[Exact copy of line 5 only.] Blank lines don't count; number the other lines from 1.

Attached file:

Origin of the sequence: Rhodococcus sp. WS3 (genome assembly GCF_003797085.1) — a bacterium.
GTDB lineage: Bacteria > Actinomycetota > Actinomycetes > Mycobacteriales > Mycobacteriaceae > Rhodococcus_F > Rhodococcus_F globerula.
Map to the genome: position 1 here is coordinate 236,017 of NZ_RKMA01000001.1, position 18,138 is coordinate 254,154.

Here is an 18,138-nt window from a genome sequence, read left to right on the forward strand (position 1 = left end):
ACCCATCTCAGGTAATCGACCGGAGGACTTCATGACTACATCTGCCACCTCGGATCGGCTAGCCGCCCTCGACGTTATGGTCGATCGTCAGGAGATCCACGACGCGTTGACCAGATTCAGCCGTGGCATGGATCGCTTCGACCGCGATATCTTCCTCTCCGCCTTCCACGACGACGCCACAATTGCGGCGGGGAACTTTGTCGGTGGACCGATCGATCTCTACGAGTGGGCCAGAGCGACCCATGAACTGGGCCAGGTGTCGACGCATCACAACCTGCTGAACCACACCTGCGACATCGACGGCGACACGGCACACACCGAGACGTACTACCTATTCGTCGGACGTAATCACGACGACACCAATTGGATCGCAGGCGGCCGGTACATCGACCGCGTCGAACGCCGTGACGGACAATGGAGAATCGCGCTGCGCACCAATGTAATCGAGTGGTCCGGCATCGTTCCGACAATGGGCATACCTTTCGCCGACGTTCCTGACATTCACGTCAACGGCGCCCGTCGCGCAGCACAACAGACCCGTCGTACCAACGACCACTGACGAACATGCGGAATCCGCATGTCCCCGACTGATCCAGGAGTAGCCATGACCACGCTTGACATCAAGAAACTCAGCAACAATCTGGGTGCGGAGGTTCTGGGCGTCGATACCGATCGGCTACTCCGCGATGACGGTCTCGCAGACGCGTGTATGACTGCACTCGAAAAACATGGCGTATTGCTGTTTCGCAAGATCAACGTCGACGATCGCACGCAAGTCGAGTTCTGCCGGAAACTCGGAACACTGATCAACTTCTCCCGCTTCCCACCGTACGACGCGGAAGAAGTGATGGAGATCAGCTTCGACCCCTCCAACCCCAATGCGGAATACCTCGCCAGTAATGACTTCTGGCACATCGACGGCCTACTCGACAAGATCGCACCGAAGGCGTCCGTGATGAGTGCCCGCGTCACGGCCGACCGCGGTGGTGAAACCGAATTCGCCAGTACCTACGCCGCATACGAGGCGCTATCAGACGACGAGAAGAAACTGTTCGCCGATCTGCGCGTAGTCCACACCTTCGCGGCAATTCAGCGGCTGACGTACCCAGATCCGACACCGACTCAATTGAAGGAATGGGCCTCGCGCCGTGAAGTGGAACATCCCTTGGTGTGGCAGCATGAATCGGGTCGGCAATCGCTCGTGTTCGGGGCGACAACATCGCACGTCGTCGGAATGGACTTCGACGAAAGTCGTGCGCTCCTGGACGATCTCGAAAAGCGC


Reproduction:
ACCCATCTCAGGTAATCGACCGGAGGACTTCATGACTACATCTGCCACCTCGGATCGGCTAGCCGCCCTCGACGTTATGGTCGATCGTCAGGAGATCCACGACGCGTTGACCAGATTCAGCCGTGGCATGGATCGCTTCGACCGCGATATCTTCCTCTCCGCCTTCCACGACGACGCCACAATTGCGGCGGGGAACTTTGTCGGTGGACCGATCGATCTCTACGAGTGGGCCAGAGCGACCCATGAACTGGGCCAGGTGTCGACGCATCACAACCTGCTGAACCACACCTGCGACATCGACGGCGACACGGCACACACCGAGACGTACTACCTATTCGTCGGACGTAATCACGACGACACCAATTGGATCGCAGGCGGCCGGTACATCGACCGCGTCGAACGCCGTGACGGACAATGGAGAATCGCGCTGCGCACCAATGTAATCGAGTGGTCCGGCATCGTTCCGACAATGGGCATACCTTTCGCCGACGTTCCTGACATTCACGTCAACGGCGCCCGTCGCGCAGCACAACAGACCCGTCGTACCAACGACCACTGACGAACATGCGGAATCCGCATGTCCCCGACTGATCCAGGAGTAGCCATGACCACGCTTGACATCAAGAAACTCAGCAACAATCTGGGTGCGGAGGTTCTGGGCGTCGATACCGATCGGCTACTCCGCGATGACGGTCTCGCAGACGCGTGTATGACTGCACTCGAAAAACATGGCGTATTGCTGTTTCGCAAGATCAACGTCGACGATCGCACGCAAGTCGAGTTCTGCCGGAAACTCGGAACACTGATCAACTTCTCCCGCTTCCCACCGTACGACGCGGAAGAAGTGATGGAGATCAGCTTCGACCCCTCCAACCCCAATGCGGAATACCTCGCCAGTAATGACTTCTGGCACATCGACGGCCTACTCGACAAGATCGCACCGAAGGCGTCCGTGATGAGTGCCCGCGTCACGGCCGACCGCGGTGGTGAAACCGAATTCGCCAGTACCTACGCCGCATACGAGGCGCTATCAGACGACGAGAAGAAACTGTTCGCCGATCTGCGCGTAGTCCACACCTTCGCGGCAATTCAGCGGCTGACGTACCCAGATCCGACACCGACTCAATTGAAGGAATGGGCCTCGCGCCGTGAAGTGGAACATCCCTTGGTGTGGCAGCATGAATCGGGTCGGCAATCGCTCGTGTTCGGGGCGACAACATCGCACGTCGTCGGAATGGACTTCGACGAAAGTCGTGCGCTCCTGGACGATCTCGAAAAGCGC